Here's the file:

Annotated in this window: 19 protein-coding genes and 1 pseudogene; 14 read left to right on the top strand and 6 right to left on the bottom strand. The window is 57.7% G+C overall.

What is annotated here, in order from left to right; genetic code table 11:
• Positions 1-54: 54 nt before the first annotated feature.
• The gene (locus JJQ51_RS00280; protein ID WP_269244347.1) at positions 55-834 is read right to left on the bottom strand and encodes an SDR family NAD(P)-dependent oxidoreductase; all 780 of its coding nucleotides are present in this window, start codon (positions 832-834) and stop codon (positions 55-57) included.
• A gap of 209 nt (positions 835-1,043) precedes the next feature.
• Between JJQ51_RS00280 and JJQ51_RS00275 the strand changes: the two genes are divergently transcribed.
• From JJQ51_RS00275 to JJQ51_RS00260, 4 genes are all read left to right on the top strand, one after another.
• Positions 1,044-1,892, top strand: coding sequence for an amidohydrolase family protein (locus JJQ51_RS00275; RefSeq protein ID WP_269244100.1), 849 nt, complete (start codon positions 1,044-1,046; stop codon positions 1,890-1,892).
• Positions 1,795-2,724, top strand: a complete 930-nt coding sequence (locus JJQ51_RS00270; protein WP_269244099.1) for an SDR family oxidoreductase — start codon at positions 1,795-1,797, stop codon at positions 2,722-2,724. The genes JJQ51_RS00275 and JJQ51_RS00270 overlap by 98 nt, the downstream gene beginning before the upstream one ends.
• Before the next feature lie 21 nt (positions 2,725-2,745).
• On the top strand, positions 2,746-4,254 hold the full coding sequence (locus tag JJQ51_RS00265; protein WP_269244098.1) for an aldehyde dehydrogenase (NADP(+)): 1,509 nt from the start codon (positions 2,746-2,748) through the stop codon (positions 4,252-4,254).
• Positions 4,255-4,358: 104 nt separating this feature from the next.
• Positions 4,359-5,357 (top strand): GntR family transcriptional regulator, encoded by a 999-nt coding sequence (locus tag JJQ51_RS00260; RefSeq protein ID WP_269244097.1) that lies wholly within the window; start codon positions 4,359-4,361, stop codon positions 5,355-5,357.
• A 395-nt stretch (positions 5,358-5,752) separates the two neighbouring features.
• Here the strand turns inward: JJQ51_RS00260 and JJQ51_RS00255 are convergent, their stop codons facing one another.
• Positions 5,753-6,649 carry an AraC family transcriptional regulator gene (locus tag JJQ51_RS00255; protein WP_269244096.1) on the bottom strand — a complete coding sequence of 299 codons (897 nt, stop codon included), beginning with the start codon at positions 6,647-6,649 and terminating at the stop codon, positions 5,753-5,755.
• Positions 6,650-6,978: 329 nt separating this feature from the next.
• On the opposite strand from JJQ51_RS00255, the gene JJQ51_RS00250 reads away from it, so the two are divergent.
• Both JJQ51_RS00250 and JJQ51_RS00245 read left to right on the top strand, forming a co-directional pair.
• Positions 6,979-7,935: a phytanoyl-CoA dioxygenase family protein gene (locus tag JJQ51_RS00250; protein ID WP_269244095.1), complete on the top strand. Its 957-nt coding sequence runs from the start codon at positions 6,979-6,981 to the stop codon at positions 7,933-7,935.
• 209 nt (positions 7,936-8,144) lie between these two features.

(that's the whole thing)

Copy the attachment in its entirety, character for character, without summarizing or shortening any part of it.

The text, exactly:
Annotated in this window: 19 protein-coding genes and 1 pseudogene; 14 read left to right on the top strand and 6 right to left on the bottom strand. The window is 57.7% G+C overall.

What is annotated here, in order from left to right; genetic code table 11:
• Positions 1-54: 54 nt before the first annotated feature.
• The gene (locus JJQ51_RS00280; protein ID WP_269244347.1) at positions 55-834 is read right to left on the bottom strand and encodes an SDR family NAD(P)-dependent oxidoreductase; all 780 of its coding nucleotides are present in this window, start codon (positions 832-834) and stop codon (positions 55-57) included.
• A gap of 209 nt (positions 835-1,043) precedes the next feature.
• Between JJQ51_RS00280 and JJQ51_RS00275 the strand changes: the two genes are divergently transcribed.
• From JJQ51_RS00275 to JJQ51_RS00260, 4 genes are all read left to right on the top strand, one after another.
• Positions 1,044-1,892, top strand: coding sequence for an amidohydrolase family protein (locus JJQ51_RS00275; RefSeq protein ID WP_269244100.1), 849 nt, complete (start codon positions 1,044-1,046; stop codon positions 1,890-1,892).
• Positions 1,795-2,724, top strand: a complete 930-nt coding sequence (locus JJQ51_RS00270; protein WP_269244099.1) for an SDR family oxidoreductase — start codon at positions 1,795-1,797, stop codon at positions 2,722-2,724. The genes JJQ51_RS00275 and JJQ51_RS00270 overlap by 98 nt, the downstream gene beginning before the upstream one ends.
• Before the next feature lie 21 nt (positions 2,725-2,745).
• On the top strand, positions 2,746-4,254 hold the full coding sequence (locus tag JJQ51_RS00265; protein WP_269244098.1) for an aldehyde dehydrogenase (NADP(+)): 1,509 nt from the start codon (positions 2,746-2,748) through the stop codon (positions 4,252-4,254).
• Positions 4,255-4,358: 104 nt separating this feature from the next.
• Positions 4,359-5,357 (top strand): GntR family transcriptional regulator, encoded by a 999-nt coding sequence (locus tag JJQ51_RS00260; RefSeq protein ID WP_269244097.1) that lies wholly within the window; start codon positions 4,359-4,361, stop codon positions 5,355-5,357.
• A 395-nt stretch (positions 5,358-5,752) separates the two neighbouring features.
• Here the strand turns inward: JJQ51_RS00260 and JJQ51_RS00255 are convergent, their stop codons facing one another.
• Positions 5,753-6,649 carry an AraC family transcriptional regulator gene (locus tag JJQ51_RS00255; protein WP_269244096.1) on the bottom strand — a complete coding sequence of 299 codons (897 nt, stop codon included), beginning with the start codon at positions 6,647-6,649 and terminating at the stop codon, positions 5,753-5,755.
• Positions 6,650-6,978: 329 nt separating this feature from the next.
• On the opposite strand from JJQ51_RS00255, the gene JJQ51_RS00250 reads away from it, so the two are divergent.
• Both JJQ51_RS00250 and JJQ51_RS00245 read left to right on the top strand, forming a co-directional pair.
• Positions 6,979-7,935: a phytanoyl-CoA dioxygenase family protein gene (locus tag JJQ51_RS00250; protein ID WP_269244095.1), complete on the top strand. Its 957-nt coding sequence runs from the start codon at positions 6,979-6,981 to the stop codon at positions 7,933-7,935.
• 209 nt (positions 7,936-8,144) lie between these two features.